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Oil's in a days work: Whitney talks oil selection, nutrition content and more!

Olive oil, coconut oil, avocado oil, palm oil, safflower oil, sunflower oil, canola oil, vegetable oil, etc. What’s good for you? What to avoid? When to use what?

For starters these are oils in liquid form meaning they contain mostly unsaturated fats. Conversely, solids fats such as lard or butter contain mostly saturated fats. Oils contain more mono- and poly-unsaturated fats and therefore are heart healthier. These oils do not raise LDL (“bad”) cholesterol levels. The exception in this list is coconut oil, as it is solid at room temperature, does contain a higher amount of saturated fats.

On average, vegetable oils (canola, corn, cottonseed, olive, peanut, safflower, soybean, and sunflower) contain about 120 calories (all fat calories) per 1 tablespoon. Oils should generally be stored in cool, dark places, away from heat and sunlight.

Avocado, canola, corn, peanut, refined olive, safflower and soybean oils all have high smoke points. The smoke point is the temperature that oils starts to break down. These oils can be used for foods that are being cooked at high temperatures (like stir frying or frying). You might notice when oils get too hot, they give off an unpleasant smell or bitter flavor, this is the oil breaking down and you would want to get rid of the oil. Once the oil starts breaking down it can lose some of its’ beneficial properties.

More on smoke points in the real world--a high smoke point means the oil would be great for searing, browning, and deep-frying. A medium-high smoke point is best for baking, oven cooking, or stir-frying.

The term medium smoke point refers to cooking methods such as, light sautéing, sauces, and low-heat baking. No heat refers to making dressings, dips, or marinades.

Olive oil is mainly monounsaturated fat, which is coined heart healthy. Olive oil is rich in vitamin E and K. What do the terms virgin, extra-virgin and pure mean? These terms vary depending on the processing and acidity of the oil. Virgin olive oil has not been processed, heated, or chemically altered. Extra-virgin contains the most nutrition, is lower in acidity (which is a good thing) and has the strongest flavor. However, extra virgin olive oil has a lower smoke point and heating it too hot can break down it’s beneficial properties. Pure olive oil is not as strongly flavored, less expensive and has a higher smoke point.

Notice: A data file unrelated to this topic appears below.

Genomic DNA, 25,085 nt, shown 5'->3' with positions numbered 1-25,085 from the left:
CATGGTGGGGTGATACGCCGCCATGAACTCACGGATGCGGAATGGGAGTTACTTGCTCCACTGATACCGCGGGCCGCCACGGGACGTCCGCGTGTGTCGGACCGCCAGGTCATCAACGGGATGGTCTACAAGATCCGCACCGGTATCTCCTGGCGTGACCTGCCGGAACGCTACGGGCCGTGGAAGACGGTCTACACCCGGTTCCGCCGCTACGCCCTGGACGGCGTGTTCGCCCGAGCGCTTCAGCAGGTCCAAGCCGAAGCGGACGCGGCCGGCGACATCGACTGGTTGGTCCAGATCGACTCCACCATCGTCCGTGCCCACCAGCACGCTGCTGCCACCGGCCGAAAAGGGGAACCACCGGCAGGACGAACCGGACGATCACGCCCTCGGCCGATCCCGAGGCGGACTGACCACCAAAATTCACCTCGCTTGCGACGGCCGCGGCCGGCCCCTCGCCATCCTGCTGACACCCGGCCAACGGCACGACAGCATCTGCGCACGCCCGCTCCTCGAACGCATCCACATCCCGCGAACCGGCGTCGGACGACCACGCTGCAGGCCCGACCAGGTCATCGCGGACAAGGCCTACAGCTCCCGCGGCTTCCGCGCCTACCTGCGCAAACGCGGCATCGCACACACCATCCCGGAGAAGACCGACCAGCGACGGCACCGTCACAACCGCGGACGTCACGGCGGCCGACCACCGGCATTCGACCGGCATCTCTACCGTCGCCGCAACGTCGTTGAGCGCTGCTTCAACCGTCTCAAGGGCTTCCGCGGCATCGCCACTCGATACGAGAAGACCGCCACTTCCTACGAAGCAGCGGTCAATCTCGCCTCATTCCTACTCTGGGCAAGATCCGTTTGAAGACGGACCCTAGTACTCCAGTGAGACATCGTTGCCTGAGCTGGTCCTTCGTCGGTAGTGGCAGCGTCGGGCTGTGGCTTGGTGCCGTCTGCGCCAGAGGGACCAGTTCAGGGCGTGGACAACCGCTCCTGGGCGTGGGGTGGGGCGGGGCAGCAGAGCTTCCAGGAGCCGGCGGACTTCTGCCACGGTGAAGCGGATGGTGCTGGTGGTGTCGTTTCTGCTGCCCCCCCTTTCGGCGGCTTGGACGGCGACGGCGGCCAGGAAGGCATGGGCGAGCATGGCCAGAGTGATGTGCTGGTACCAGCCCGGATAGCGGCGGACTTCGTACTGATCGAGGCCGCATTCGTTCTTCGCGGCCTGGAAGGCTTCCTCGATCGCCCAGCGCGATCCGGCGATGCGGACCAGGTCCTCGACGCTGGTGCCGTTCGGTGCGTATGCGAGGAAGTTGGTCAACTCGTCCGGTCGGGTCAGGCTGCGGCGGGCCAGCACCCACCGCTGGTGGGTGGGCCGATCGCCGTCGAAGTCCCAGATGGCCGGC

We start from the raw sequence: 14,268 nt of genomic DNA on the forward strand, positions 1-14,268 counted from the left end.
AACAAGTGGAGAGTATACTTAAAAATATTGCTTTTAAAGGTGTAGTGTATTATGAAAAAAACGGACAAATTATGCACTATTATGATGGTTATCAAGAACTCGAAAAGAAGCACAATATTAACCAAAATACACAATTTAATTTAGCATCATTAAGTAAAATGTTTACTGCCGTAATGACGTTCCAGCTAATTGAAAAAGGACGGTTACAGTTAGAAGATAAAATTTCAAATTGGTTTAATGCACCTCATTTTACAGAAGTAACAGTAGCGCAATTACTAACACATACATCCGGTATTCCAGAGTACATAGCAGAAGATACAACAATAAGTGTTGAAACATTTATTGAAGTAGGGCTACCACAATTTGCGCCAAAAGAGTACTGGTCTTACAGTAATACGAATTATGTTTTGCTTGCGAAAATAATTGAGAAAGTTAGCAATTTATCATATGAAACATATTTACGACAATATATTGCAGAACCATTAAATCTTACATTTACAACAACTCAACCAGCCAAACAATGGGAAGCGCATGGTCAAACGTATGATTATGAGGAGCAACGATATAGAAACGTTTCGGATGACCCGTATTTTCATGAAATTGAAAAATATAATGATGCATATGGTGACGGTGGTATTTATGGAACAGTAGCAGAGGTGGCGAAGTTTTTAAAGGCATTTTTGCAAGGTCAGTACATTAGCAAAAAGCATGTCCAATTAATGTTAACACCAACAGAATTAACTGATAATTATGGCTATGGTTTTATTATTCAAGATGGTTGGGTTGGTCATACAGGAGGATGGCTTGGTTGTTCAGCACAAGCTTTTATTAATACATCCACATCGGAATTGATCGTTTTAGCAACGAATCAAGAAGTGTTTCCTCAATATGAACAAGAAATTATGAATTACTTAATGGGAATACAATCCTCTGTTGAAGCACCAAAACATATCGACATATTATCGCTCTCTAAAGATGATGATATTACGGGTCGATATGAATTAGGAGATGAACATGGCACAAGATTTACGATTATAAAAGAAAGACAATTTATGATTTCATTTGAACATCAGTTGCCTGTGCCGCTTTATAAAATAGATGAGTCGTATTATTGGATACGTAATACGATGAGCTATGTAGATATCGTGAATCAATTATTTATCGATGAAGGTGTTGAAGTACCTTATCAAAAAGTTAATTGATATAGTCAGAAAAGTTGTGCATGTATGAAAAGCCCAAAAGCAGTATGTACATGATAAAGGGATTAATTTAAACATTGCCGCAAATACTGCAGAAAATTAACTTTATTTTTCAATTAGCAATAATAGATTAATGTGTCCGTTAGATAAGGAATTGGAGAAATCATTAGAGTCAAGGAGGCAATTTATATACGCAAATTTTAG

Coconut oil seems to be all the rage in recent years with countless health claims. Thus, people are using it in everything from coffee to face regimens. Coconut oil is a great plant-based option (no cholesterol). It is made up of eighty to ninety percent saturated fat, making it higher in saturated fat than butter. Coconut oil is medium-chain-triglycerides (MCTs), which is indeed a saturated fat, but the role MCTs play in the body is largely unknown at this point. So, when you read the label and see it’s entirely saturated fat, it’s not the whole story. The determination on whether that is something worth getting more of is still to come. A cold-pressed product has more nutrients than refined. Coconut oil contributes a favorable flavor and can be used in many recipes. However, be cautious of the claims it carries. There is no need to replace other oils you may typically be using for coconut oil and know that if you do, you are upping your saturated fat intake.

Avocado oil is highest in monosaturated fatty acids and has a small amount of polyunsaturated fats and even smaller amount of saturated fat. This oil is high in oleic acid, which is thought to decrease LDL cholesterol (“bad” cholesterol). Avocado oil has a high smoke point, making it a great oil to use for recipes requiring high heat. It is neutral in flavor, sweet aroma. Look for cold-pressed as it is less refined and bares antioxidants. It is great in dressings, sauces, sautéing etc. Avocado oil is another up-and-coming oil that we continue to hear more about.

Canola oil is a very versatile oil with a medium-high smoke point and neutral flavor. It does contain some omega-3 fatty acids and monosaturated fatty acids (both a plus). However, it does not tote as many health benefits as EVOO and is often highly refined. Despite some sources discrediting this oil, it should not be one to avoid.

Palm oil vs. palm kernel oil. They are made from different parts of the plant. Both high in saturated fat (palm kernel oil is higher). Palm oil is less processed with more beneficial plant chemicals. They both have high smoke points.

Safflower oil comes from the seeds of the safflower plant. It has a high smoke point and is often modified to be high in monosaturated fatty acids. It is naturally high in omega-6 fatty acids. Safflower oil holds a neutral flavor.

Sunflower oil is naturally high in polyunsaturated fatty acids, is most commonly used for frying due to its high smoke point and is found in many proceeded foods.

So, what is the bottom line? There is room for most oils! Think about the flavors you enjoy when choosing oils. Think about the type of heat you are using in order to best hold onto the health benefits of oils (you would not want to use an extra virgin olive oil for frying etc.). Be cautious about the claims you hear about various oils. Research is ongoing and most claims are just that, claims. Think about what we do know, unsaturated fatty acids are better for us than saturated fats, using extra virgin olive oil more often than butter is not a bad idea. However, does butter fit, absolutely. Because there is such a variety of different vegetable oils at our disposal, get creative and see what you enjoy best!

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